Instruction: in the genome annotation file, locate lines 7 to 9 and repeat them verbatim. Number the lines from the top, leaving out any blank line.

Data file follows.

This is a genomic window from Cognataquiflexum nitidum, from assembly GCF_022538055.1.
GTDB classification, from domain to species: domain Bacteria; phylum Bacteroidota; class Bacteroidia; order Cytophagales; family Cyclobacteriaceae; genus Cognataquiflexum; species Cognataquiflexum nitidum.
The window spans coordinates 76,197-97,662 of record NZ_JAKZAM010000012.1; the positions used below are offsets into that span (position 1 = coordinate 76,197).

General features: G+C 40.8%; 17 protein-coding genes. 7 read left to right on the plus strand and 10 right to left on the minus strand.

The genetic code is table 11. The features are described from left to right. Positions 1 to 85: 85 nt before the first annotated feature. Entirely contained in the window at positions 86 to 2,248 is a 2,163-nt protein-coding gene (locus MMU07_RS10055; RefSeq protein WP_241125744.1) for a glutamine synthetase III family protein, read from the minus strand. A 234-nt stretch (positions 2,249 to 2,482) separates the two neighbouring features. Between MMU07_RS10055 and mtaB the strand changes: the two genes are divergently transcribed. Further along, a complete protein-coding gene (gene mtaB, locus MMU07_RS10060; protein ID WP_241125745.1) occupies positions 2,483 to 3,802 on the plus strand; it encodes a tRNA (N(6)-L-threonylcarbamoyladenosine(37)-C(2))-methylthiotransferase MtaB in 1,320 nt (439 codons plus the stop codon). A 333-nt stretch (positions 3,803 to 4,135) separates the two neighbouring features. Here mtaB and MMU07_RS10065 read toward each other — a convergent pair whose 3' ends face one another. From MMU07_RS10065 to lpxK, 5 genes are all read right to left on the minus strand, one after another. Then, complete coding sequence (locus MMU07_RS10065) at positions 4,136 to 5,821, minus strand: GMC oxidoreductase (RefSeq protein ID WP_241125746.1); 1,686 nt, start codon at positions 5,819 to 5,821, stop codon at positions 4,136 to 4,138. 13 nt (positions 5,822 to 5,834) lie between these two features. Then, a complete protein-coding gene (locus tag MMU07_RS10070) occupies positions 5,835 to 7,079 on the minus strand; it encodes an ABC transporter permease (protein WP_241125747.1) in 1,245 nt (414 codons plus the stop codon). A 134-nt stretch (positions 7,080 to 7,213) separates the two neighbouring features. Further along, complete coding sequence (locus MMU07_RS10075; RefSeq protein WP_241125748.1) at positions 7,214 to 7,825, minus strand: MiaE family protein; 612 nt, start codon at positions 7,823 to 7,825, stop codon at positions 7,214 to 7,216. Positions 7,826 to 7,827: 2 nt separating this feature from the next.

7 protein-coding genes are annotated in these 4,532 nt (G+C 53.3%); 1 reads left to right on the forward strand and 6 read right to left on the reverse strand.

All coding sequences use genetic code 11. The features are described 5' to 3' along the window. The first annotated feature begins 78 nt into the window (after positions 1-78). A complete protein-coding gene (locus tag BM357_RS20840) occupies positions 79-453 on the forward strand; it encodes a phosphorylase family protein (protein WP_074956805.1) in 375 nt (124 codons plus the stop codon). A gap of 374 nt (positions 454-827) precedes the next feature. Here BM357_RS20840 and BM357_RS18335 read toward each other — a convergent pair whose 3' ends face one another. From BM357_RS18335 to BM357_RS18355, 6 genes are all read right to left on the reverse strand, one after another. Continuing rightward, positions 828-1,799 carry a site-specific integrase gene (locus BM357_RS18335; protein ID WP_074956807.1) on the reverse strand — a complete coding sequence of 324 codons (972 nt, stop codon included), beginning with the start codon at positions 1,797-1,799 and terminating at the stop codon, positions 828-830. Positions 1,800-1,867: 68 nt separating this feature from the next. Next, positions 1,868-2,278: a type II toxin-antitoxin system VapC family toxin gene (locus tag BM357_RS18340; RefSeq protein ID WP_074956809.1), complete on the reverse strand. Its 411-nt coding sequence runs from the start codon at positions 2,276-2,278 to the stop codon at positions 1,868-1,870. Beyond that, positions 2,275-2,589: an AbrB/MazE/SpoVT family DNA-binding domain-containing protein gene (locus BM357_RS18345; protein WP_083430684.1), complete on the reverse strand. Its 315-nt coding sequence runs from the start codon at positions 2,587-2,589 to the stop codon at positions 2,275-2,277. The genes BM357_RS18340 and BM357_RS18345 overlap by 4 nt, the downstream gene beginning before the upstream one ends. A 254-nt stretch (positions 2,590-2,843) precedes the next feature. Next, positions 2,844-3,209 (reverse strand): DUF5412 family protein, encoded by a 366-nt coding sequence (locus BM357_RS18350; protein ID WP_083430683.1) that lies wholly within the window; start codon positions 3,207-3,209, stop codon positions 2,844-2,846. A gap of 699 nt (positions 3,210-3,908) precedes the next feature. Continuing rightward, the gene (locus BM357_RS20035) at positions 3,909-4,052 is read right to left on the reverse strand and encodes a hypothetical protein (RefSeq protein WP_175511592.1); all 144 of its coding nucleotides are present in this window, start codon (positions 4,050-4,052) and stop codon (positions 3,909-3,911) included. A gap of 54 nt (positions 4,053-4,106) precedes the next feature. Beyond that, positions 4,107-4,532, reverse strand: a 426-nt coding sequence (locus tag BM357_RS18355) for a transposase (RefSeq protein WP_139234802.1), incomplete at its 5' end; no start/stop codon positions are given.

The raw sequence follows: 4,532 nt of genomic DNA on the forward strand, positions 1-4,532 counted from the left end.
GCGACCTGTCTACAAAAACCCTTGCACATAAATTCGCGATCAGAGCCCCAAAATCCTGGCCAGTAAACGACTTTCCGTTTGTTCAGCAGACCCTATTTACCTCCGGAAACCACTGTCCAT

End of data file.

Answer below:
All coding sequences use genetic code 11. The features are described 5' to 3' along the window. The first annotated feature begins 78 nt into the window (after positions 1-78). A complete protein-coding gene (locus tag BM357_RS20840) occupies positions 79-453 on the forward strand; it encodes a phosphorylase family protein (protein WP_074956805.1) in 375 nt (124 codons plus the stop codon). A gap of 374 nt (positions 454-827) precedes the next feature. Here BM357_RS20840 and BM357_RS18335 read toward each other — a convergent pair whose 3' ends face one another. From BM357_RS18335 to BM357_RS18355, 6 genes are all read right to left on the reverse strand, one after another. Continuing rightward, positions 828-1,799 carry a site-specific integrase gene (locus BM357_RS18335; protein ID WP_074956807.1) on the reverse strand — a complete coding sequence of 324 codons (972 nt, stop codon included), beginning with the start codon at positions 1,797-1,799 and terminating at the stop codon, positions 828-830. Positions 1,800-1,867: 68 nt separating this feature from the next. Next, positions 1,868-2,278: a type II toxin-antitoxin system VapC family toxin gene (locus tag BM357_RS18340; RefSeq protein ID WP_074956809.1), complete on the reverse strand. Its 411-nt coding sequence runs from the start codon at positions 2,276-2,278 to the stop codon at positions 1,868-1,870. Beyond that, positions 2,275-2,589: an AbrB/MazE/SpoVT family DNA-binding domain-containing protein gene (locus BM357_RS18345; protein WP_083430684.1), complete on the reverse strand. Its 315-nt coding sequence runs from the start codon at positions 2,587-2,589 to the stop codon at positions 2,275-2,277. The genes BM357_RS18340 and BM357_RS18345 overlap by 4 nt, the downstream gene beginning before the upstream one ends. A 254-nt stretch (positions 2,590-2,843) precedes the next feature. Next, positions 2,844-3,209 (reverse strand): DUF5412 family protein, encoded by a 366-nt coding sequence (locus BM357_RS18350; protein ID WP_083430683.1) that lies wholly within the window; start codon positions 3,207-3,209, stop codon positions 2,844-2,846. A gap of 699 nt (positions 3,210-3,908) precedes the next feature. Continuing rightward, the gene (locus BM357_RS20035) at positions 3,909-4,052 is read right to left on the reverse strand and encodes a hypothetical protein (RefSeq protein WP_175511592.1); all 144 of its coding nucleotides are present in this window, start codon (positions 4,050-4,052) and stop codon (positions 3,909-3,911) included. A gap of 54 nt (positions 4,053-4,106) precedes the next feature. Beyond that, positions 4,107-4,532, reverse strand: a 426-nt coding sequence (locus tag BM357_RS18355) for a transposase (RefSeq protein WP_139234802.1), incomplete at its 5' end; no start/stop codon positions are given.

The raw sequence follows: 4,532 nt of genomic DNA on the forward strand, positions 1-4,532 counted from the left end.
GCGACCTGTCTACAAAAACCCTTGCACATAAATTCGCGATCAGAGCCCCAAAATCCTGGCCAGTAAACGACTTTCCGTTTGTTCAGCAGACCCTATTTACCTCCGGAAACCACTGTCCAT